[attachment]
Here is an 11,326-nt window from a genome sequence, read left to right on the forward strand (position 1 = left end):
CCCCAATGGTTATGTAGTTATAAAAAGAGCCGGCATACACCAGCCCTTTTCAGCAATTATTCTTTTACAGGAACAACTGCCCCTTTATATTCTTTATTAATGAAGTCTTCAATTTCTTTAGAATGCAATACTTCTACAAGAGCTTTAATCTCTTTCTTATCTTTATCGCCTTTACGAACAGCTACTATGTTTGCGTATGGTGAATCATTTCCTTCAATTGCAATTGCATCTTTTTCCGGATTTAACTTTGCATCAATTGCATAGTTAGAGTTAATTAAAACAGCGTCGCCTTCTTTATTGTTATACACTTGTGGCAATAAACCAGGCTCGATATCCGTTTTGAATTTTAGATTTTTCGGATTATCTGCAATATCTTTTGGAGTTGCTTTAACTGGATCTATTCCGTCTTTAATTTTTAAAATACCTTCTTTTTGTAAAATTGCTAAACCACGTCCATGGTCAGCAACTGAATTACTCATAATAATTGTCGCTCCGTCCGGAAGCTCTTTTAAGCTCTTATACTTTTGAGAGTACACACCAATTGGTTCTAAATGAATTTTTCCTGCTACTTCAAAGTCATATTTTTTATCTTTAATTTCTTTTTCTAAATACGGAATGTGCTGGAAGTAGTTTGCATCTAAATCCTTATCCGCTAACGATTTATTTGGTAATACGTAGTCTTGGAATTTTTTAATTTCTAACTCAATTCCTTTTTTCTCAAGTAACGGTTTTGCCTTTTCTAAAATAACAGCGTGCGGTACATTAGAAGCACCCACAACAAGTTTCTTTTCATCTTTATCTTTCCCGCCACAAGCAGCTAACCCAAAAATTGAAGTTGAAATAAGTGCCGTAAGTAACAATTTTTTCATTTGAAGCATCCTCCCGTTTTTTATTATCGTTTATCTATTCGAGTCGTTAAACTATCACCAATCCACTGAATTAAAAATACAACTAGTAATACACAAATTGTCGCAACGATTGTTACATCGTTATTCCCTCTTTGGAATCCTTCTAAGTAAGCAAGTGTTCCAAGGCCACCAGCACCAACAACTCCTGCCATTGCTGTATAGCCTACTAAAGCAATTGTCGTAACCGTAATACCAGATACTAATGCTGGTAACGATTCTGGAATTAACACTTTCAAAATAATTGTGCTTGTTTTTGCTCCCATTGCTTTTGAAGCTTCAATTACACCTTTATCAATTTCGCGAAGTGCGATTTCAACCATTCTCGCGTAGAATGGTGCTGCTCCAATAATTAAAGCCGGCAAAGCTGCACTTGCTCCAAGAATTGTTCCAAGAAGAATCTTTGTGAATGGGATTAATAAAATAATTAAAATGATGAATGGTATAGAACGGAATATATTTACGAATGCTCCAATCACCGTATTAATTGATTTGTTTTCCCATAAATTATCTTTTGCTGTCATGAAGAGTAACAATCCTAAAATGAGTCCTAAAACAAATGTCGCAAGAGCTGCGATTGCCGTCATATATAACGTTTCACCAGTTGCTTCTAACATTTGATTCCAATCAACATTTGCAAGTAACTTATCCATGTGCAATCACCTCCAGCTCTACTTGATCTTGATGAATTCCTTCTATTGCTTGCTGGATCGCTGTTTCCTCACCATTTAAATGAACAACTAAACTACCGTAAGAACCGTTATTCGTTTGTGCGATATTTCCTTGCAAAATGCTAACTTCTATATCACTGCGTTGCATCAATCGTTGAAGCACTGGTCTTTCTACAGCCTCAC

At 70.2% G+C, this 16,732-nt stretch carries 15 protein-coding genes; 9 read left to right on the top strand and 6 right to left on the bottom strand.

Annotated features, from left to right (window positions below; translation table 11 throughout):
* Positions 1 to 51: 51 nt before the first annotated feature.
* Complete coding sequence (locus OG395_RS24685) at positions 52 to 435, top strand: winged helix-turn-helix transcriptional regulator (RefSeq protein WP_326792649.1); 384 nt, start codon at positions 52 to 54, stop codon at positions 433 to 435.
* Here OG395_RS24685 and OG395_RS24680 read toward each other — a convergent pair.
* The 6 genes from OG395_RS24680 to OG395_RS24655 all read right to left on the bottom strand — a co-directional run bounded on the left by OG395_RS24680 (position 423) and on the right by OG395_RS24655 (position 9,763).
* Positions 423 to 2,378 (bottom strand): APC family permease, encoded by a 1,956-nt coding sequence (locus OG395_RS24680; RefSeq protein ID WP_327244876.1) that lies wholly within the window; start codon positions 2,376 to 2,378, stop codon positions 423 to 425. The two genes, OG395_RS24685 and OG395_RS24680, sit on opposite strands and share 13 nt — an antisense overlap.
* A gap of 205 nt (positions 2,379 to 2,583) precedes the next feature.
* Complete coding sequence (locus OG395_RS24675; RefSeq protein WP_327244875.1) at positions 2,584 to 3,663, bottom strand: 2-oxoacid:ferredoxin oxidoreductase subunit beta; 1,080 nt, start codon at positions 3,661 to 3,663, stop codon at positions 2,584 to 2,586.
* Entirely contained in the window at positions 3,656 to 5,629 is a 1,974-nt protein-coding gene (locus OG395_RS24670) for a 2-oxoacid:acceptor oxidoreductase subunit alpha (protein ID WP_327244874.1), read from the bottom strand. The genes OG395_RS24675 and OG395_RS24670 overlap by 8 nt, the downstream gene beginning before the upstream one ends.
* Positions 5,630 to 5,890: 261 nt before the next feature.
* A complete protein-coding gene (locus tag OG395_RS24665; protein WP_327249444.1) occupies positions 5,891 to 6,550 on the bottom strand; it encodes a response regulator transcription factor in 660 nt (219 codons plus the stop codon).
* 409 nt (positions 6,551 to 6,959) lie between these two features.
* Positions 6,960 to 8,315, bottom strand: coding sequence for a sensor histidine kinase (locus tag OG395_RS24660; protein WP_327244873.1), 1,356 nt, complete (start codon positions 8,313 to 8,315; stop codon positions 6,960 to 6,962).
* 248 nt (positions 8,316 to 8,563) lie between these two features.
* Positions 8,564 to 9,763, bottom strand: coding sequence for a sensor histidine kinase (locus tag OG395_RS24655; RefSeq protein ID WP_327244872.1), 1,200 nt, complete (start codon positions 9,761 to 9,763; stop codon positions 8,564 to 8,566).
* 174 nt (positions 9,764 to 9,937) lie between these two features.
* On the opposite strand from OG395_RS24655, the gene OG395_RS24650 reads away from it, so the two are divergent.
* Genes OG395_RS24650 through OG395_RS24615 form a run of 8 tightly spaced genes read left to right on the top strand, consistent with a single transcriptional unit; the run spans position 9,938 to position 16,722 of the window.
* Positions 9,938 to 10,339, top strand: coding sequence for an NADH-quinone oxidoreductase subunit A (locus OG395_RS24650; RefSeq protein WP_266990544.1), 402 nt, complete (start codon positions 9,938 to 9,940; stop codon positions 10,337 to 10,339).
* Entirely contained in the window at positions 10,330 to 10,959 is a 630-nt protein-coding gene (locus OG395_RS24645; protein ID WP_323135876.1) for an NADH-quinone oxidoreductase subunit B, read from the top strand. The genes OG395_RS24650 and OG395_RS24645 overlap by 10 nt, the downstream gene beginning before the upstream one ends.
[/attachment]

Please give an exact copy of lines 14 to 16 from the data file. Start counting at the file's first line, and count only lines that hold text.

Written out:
* A complete protein-coding gene (locus tag OG395_RS24665; protein WP_327249444.1) occupies positions 5,891 to 6,550 on the bottom strand; it encodes a response regulator transcription factor in 660 nt (219 codons plus the stop codon).
* 409 nt (positions 6,551 to 6,959) lie between these two features.
* Positions 6,960 to 8,315, bottom strand: coding sequence for a sensor histidine kinase (locus tag OG395_RS24660; protein WP_327244873.1), 1,356 nt, complete (start codon positions 8,313 to 8,315; stop codon positions 6,960 to 6,962).